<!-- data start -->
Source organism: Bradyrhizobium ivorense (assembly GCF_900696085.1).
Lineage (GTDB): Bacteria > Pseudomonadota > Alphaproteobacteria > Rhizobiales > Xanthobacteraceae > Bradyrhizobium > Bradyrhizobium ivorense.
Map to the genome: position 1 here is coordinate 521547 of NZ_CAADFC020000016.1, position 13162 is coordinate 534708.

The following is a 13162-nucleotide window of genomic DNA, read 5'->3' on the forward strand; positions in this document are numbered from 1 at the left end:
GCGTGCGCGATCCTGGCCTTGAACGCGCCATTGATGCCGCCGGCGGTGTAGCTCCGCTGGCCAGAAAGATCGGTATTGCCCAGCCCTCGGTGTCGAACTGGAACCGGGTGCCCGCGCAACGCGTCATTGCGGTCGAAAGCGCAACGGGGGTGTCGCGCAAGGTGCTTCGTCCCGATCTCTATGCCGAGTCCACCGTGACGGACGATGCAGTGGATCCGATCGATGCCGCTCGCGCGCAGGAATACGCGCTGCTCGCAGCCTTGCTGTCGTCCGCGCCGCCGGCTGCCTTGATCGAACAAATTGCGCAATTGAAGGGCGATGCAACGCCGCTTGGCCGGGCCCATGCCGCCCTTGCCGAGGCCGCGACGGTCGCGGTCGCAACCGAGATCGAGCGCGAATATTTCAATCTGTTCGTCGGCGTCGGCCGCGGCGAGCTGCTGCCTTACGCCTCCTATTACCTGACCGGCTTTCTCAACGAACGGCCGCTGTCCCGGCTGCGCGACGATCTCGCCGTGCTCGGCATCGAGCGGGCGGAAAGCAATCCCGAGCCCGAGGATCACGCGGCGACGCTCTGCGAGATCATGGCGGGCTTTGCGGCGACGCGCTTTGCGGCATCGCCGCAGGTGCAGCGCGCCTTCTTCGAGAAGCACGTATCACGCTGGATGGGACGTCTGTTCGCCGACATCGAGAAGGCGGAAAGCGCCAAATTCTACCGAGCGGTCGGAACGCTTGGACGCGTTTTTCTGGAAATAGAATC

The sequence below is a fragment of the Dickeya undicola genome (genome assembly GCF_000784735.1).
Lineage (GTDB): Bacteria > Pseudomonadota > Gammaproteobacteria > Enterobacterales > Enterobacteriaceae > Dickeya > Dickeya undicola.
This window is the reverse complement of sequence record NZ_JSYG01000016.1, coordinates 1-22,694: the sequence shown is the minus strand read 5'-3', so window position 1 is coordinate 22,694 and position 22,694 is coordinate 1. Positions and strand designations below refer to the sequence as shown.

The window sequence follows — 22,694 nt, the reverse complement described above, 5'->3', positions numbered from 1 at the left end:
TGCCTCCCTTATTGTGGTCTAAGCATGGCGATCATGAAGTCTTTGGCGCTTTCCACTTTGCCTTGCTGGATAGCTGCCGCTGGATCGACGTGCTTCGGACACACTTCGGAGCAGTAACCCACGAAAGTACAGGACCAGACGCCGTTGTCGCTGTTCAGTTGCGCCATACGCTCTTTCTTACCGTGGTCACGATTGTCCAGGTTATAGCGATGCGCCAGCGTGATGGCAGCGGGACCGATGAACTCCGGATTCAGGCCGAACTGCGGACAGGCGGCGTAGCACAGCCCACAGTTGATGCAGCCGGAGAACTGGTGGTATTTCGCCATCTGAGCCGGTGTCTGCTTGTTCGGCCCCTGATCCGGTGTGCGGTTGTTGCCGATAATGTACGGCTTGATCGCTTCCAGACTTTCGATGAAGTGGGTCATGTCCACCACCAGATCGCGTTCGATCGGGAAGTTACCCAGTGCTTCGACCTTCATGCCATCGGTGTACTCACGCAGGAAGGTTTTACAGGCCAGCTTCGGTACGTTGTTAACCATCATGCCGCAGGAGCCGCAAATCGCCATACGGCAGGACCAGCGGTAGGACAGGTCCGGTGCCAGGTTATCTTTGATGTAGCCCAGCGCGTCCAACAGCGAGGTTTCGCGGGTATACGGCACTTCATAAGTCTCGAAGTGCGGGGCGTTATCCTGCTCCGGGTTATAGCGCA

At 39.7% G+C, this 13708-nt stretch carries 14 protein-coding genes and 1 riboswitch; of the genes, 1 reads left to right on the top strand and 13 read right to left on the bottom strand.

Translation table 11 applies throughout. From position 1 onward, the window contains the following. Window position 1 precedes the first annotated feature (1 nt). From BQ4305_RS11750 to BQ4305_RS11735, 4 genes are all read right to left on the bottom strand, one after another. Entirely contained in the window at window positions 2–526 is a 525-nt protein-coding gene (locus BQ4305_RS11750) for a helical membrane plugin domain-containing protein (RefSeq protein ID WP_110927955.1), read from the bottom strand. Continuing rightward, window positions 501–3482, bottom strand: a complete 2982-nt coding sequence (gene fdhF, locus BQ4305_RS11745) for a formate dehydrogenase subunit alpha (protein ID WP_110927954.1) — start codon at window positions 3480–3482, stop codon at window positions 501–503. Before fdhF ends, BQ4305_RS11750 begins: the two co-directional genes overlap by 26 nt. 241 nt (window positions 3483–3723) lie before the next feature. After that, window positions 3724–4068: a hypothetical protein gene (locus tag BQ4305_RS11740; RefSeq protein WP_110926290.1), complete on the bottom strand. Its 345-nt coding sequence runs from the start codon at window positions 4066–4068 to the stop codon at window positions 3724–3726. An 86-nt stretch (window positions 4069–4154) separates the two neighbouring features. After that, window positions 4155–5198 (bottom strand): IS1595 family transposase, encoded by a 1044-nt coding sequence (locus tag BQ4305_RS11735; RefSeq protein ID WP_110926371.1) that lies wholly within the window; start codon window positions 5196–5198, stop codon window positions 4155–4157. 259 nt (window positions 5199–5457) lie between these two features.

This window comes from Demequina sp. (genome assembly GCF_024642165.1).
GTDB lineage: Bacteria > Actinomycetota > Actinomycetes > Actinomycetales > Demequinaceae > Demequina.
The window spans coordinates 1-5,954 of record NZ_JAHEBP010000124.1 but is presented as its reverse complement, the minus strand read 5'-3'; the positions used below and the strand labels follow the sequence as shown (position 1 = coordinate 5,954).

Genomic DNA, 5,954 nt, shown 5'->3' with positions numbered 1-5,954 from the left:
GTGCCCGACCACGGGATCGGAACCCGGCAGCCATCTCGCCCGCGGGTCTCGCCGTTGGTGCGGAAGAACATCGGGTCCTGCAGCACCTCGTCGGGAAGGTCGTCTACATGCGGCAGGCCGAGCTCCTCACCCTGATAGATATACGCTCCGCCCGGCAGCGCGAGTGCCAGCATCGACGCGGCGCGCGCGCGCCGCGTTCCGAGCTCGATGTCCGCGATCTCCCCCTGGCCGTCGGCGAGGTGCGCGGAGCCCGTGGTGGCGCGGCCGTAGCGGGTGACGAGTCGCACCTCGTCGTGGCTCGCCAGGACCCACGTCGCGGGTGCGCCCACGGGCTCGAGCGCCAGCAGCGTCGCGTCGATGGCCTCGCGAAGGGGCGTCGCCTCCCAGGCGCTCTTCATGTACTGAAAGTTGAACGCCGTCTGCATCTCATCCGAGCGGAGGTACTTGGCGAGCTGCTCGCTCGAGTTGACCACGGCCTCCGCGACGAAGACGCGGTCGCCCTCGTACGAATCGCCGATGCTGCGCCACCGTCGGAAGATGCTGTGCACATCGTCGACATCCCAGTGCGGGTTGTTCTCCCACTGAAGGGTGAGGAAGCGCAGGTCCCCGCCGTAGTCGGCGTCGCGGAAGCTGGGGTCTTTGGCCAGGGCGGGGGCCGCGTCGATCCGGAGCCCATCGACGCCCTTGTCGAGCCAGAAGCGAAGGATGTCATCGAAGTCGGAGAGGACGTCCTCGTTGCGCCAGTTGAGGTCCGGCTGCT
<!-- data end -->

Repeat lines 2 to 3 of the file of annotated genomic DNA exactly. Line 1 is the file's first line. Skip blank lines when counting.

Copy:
Lineage (GTDB): Bacteria > Pseudomonadota > Alphaproteobacteria > Rhizobiales > Xanthobacteraceae > Bradyrhizobium > Bradyrhizobium ivorense.
Map to the genome: position 1 here is coordinate 521547 of NZ_CAADFC020000016.1, position 13162 is coordinate 534708.